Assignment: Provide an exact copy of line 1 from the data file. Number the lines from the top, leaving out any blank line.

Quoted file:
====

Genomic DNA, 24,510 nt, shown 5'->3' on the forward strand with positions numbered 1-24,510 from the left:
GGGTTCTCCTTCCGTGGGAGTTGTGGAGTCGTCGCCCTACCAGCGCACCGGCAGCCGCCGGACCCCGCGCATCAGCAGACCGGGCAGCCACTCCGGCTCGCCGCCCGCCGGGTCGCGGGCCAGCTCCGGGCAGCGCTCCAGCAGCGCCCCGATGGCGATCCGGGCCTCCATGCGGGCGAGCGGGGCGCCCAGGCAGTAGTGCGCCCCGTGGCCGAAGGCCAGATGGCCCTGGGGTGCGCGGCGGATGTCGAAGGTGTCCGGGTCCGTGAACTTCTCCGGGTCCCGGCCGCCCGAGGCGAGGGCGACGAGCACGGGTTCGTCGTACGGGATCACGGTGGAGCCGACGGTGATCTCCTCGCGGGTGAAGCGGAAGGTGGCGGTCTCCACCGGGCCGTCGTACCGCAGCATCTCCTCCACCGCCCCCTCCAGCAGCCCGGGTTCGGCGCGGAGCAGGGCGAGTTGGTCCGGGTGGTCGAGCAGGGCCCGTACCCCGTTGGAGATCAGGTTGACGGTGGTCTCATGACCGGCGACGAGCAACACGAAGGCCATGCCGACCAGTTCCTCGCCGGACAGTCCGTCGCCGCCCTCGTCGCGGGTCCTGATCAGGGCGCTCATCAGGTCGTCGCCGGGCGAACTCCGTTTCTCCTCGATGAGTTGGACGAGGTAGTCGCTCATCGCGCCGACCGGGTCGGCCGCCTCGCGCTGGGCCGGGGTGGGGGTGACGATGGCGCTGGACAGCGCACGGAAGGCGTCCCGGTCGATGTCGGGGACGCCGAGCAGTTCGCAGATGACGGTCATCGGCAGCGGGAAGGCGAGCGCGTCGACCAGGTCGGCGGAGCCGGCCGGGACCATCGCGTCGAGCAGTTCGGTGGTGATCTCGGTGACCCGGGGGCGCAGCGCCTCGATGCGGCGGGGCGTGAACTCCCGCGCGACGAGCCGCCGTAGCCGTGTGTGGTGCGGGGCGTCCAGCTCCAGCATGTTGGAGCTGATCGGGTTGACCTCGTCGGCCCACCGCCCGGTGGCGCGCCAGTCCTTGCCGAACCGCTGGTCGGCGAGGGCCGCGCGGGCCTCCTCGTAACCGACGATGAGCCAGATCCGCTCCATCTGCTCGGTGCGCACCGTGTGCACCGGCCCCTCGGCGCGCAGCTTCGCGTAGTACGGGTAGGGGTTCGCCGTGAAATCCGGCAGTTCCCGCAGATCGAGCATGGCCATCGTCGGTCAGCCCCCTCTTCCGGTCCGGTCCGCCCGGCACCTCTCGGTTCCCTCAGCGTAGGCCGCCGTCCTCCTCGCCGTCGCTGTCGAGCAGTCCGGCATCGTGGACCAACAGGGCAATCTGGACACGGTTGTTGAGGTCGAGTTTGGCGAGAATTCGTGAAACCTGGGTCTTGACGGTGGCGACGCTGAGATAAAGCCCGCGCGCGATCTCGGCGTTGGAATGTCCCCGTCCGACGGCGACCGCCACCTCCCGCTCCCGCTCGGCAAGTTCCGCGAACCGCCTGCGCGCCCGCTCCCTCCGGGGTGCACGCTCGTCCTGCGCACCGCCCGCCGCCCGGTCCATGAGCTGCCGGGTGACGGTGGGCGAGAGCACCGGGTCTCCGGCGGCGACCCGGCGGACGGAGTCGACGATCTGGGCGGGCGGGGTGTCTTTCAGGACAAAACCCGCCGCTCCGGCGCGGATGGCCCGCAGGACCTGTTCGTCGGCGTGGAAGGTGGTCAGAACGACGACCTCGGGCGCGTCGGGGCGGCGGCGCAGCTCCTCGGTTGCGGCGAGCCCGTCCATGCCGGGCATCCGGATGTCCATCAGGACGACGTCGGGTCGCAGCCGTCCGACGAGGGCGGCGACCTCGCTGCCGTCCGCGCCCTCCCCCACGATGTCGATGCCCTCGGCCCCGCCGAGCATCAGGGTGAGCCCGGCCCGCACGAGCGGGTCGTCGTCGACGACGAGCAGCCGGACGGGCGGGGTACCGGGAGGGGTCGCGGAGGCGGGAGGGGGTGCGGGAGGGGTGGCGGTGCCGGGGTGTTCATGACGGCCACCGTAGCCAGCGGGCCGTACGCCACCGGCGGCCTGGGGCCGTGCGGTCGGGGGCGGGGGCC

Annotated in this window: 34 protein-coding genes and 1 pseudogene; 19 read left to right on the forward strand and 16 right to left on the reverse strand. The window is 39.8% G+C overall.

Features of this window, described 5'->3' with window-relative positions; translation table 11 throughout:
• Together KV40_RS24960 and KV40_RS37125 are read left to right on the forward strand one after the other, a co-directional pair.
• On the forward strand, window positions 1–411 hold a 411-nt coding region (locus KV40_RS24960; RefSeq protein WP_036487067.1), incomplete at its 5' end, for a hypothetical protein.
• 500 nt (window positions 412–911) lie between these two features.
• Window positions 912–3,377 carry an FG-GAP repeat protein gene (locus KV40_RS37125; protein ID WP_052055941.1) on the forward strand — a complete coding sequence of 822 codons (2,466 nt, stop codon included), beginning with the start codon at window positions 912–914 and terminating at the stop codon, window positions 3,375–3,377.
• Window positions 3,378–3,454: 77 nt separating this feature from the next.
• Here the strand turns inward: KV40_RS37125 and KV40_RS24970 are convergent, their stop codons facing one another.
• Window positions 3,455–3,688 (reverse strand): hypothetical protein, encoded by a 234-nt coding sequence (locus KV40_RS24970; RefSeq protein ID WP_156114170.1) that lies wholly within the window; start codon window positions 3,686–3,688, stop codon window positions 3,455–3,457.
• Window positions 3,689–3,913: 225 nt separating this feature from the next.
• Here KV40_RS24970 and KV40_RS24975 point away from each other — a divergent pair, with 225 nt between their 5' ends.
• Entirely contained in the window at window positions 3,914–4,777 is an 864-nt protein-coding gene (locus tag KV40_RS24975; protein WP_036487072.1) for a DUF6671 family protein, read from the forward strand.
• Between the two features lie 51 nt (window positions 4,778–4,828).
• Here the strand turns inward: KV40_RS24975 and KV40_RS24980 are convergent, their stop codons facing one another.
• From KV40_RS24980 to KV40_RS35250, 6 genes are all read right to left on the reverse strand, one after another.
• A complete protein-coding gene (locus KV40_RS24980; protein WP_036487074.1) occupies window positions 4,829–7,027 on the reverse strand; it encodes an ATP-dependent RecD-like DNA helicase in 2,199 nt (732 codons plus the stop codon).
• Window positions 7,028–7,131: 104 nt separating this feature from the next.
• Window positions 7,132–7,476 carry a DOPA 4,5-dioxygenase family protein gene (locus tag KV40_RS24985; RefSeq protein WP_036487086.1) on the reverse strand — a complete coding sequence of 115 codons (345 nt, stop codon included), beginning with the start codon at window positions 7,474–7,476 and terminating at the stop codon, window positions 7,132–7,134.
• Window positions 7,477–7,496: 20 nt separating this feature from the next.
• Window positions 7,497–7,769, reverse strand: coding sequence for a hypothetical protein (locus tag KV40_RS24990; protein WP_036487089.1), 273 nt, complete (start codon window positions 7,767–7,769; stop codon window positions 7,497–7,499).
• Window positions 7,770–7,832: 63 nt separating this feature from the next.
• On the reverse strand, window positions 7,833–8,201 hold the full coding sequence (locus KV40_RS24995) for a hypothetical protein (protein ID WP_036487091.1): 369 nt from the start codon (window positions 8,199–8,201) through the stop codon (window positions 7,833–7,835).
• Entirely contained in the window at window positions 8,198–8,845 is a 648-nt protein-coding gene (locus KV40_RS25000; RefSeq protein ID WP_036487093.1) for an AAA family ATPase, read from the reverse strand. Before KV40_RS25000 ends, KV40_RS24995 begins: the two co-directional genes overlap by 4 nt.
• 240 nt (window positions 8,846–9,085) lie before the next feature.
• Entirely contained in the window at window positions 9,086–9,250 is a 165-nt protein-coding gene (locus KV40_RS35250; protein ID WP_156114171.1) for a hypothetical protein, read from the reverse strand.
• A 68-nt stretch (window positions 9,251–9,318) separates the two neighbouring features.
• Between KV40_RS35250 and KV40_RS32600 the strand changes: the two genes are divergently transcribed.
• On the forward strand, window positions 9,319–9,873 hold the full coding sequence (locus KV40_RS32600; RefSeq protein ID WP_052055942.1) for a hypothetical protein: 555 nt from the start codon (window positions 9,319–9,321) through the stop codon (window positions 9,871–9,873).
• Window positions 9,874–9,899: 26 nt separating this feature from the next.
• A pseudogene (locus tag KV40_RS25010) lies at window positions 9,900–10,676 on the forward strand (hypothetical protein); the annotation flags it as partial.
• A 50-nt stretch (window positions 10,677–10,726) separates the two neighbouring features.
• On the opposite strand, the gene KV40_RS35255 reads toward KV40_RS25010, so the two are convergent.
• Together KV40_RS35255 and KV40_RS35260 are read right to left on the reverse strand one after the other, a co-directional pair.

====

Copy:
Genomic DNA, 24,510 nt, shown 5'->3' on the forward strand with positions numbered 1-24,510 from the left: